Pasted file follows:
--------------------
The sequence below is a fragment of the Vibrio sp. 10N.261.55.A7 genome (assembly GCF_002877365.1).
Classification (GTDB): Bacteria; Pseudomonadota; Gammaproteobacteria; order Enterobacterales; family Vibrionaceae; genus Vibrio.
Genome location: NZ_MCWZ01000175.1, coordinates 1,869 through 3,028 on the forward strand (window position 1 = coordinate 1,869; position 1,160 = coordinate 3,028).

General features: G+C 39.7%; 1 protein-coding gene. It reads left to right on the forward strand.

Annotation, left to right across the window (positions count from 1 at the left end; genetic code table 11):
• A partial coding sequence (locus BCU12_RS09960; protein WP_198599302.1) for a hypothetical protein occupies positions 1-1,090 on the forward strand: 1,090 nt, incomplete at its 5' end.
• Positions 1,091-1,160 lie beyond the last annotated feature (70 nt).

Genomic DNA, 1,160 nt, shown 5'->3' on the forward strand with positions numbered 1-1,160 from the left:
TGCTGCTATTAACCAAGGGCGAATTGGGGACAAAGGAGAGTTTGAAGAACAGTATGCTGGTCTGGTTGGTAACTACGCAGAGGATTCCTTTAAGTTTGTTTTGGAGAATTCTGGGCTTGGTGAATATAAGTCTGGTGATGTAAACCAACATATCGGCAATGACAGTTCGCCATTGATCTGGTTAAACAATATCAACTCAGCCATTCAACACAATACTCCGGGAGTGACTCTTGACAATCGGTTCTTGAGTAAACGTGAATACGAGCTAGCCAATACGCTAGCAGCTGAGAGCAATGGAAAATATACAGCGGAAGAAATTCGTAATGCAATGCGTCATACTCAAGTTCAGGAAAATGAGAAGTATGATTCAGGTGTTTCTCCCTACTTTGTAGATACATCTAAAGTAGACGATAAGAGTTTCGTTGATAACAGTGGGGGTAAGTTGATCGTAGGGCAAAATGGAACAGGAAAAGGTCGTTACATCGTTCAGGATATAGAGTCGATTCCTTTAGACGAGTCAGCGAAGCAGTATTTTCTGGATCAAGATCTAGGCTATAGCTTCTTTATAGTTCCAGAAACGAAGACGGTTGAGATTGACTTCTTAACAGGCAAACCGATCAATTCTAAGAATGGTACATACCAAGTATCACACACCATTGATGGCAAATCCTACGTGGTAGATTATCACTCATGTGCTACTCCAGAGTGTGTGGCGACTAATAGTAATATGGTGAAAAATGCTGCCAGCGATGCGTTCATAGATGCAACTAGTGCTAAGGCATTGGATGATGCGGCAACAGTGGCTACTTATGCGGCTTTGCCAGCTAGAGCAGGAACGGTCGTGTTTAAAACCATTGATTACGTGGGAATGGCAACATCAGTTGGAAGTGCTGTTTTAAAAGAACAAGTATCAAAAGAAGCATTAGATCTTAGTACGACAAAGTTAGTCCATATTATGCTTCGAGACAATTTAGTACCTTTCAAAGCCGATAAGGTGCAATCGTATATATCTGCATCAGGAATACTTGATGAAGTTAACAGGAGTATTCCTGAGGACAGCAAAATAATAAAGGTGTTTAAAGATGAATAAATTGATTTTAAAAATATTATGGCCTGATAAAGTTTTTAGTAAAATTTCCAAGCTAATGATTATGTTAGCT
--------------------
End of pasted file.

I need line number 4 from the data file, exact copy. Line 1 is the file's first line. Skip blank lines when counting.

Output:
General features: G+C 39.7%; 1 protein-coding gene. It reads left to right on the forward strand.